Michiru Mountain Conservation Area is often referred to as Michiru Nature Sanctuary.
It is the closest conservation area to Blantyre lying 8km northwest of the city centre.
It was established in 1975 and is managed by the Department of National Parks and Wildlife.
The area is the only remaining mountain around Blantyre that still has indigenous forest and some wildlife after Ndirande and Soche were devastated in the 1990s and 2000s respectively.
Michiru Mountain also faces enormous pressure from local people needing firewood, but it still protects a variety of habitats including plantation forest, indigenous woodland and open grassland.
The area is dominated by Brachystegia (Miombo) woodland vegetation.
In addition, various species of grass, orchids, shrubs, herbs, ferns, mosses, mushrooms etc. do occur seasonally.
Michiru Peak is located 5km from the office, with an altitude of 1470m.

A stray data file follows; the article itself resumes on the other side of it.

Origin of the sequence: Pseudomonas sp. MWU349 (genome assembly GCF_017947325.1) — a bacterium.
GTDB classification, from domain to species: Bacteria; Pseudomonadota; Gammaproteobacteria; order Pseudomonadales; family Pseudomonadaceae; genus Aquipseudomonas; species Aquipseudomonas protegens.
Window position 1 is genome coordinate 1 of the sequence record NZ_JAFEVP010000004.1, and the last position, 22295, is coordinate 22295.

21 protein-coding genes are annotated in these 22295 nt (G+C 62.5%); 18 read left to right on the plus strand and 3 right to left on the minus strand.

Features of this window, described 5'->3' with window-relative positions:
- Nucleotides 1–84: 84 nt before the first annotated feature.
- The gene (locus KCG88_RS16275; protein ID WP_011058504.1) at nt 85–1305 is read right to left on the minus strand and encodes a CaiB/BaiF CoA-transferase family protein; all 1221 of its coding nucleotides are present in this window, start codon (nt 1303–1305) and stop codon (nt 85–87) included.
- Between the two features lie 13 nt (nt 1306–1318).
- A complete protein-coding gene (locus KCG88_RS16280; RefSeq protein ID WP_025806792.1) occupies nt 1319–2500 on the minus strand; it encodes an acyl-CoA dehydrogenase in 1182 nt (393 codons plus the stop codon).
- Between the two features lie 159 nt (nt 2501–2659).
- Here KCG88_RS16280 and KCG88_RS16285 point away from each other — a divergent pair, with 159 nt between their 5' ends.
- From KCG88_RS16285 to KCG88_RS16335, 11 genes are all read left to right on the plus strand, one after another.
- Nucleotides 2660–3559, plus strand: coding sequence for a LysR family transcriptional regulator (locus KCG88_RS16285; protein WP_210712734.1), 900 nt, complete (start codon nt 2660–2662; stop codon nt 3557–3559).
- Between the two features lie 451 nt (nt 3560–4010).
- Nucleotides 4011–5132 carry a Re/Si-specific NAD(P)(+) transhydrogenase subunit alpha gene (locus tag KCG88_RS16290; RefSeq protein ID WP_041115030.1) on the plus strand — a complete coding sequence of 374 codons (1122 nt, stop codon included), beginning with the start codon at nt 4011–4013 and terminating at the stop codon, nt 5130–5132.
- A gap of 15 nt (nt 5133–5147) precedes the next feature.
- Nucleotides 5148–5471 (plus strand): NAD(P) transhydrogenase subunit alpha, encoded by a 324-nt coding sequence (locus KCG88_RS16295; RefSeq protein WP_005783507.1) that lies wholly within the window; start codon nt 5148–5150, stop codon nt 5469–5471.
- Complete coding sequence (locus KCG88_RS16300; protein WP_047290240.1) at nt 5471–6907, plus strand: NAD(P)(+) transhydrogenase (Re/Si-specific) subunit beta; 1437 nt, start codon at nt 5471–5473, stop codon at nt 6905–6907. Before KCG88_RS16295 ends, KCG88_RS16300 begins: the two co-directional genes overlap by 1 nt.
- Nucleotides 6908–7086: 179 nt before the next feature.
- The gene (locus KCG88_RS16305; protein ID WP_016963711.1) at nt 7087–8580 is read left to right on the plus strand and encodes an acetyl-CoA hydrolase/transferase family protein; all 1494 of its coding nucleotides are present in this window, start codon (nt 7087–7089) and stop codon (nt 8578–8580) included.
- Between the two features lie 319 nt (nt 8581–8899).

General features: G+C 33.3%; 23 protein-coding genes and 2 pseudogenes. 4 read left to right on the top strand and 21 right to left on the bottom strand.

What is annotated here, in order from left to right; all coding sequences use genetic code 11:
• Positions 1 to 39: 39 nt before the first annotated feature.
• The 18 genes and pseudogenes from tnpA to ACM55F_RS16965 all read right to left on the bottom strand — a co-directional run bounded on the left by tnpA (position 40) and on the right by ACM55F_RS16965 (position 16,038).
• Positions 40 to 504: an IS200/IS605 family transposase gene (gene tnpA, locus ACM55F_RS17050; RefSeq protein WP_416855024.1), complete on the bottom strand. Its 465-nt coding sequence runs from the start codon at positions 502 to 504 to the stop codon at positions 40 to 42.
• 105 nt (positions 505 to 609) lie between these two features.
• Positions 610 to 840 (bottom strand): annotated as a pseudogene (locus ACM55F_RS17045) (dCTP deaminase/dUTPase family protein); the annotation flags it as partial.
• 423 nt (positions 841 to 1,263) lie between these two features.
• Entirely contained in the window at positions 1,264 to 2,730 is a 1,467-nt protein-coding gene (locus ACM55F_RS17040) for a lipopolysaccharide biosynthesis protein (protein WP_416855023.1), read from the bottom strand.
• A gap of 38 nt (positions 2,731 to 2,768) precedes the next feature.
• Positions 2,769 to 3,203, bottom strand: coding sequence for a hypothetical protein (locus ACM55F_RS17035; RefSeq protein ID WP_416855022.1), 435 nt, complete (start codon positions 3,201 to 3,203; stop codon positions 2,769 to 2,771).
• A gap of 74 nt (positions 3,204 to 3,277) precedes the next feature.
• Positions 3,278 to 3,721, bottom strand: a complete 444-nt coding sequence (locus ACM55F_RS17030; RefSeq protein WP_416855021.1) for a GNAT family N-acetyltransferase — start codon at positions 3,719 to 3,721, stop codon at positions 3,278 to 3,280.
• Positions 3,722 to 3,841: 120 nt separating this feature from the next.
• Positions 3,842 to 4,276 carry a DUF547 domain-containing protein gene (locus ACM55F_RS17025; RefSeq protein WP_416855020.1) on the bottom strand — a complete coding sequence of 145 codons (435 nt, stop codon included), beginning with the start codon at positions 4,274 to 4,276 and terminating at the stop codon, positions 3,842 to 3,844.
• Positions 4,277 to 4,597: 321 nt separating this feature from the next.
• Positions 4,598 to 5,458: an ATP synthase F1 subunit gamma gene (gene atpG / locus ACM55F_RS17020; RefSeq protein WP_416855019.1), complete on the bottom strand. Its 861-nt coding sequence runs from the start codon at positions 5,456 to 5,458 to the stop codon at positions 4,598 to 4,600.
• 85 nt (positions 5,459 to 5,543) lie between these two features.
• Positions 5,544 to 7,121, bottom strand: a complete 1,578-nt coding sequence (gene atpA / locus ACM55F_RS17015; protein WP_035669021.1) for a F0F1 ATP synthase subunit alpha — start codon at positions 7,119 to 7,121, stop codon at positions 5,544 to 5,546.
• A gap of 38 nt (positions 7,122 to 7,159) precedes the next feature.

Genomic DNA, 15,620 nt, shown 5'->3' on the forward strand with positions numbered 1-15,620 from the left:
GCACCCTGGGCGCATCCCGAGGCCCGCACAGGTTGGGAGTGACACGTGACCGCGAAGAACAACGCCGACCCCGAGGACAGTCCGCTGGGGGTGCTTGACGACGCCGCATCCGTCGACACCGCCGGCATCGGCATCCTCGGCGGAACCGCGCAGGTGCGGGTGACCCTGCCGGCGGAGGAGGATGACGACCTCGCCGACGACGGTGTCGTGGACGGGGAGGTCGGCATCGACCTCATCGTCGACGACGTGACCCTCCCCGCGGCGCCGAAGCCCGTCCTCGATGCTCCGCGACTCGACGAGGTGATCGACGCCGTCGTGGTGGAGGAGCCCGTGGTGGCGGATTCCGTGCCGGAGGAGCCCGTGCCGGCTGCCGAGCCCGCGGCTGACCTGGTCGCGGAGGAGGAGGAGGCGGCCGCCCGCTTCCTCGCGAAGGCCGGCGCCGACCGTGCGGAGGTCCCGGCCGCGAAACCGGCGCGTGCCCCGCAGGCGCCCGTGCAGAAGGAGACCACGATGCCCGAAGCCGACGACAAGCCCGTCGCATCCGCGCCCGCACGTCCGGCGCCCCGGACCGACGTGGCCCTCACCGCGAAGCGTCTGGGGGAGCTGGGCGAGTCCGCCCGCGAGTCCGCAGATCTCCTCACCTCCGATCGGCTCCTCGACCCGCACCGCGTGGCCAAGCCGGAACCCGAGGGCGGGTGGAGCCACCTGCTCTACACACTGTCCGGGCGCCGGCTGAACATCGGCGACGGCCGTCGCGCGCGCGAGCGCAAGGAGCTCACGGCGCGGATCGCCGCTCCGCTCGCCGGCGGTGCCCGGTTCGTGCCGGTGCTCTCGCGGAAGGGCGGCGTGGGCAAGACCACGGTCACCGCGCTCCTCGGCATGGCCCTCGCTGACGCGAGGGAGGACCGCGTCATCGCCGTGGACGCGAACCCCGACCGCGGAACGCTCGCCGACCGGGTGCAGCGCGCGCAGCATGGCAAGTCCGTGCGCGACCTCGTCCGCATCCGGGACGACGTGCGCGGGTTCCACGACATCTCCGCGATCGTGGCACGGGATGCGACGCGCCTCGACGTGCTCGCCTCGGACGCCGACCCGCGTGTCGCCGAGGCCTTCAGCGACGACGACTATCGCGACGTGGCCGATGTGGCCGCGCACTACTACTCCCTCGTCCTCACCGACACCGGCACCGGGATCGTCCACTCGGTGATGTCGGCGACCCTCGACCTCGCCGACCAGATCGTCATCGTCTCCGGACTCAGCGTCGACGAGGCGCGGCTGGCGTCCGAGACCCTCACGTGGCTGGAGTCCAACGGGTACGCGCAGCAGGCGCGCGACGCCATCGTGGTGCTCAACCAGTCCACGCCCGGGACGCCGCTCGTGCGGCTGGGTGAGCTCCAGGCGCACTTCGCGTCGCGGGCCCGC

It offers nice views of Zomba Mountain to the east and the Shire Valley across to the Kirk Range in the west, as well as Thyolo Tea Estates, parts of Mulanje Mountain and Blantyre City on a clear day.
Facilities include a basic campsite and three well-defined walking trails of between 2km and 5km in length.
It is permitted to walk in the reserve at night when a variety of nocturnal animals may be seen.
Naturally occurring wildlife includes spotted hyena, leopard, bushbuck, bush pig, common duiker, klipspringer, grybok, honey badger, jackal, genet, baboon, blue and vervet monkey, rock dassies, porcupine, mongoose, civet, squirrel, mole rat and other smaller mammals.
Over 200 species have been identified including hammerkop, guinea fowl, francolin, weaver, night jar, waxbill, bulbul, lourie, wood pecker, dove, owl, sunbird, starling, fire finch and many more.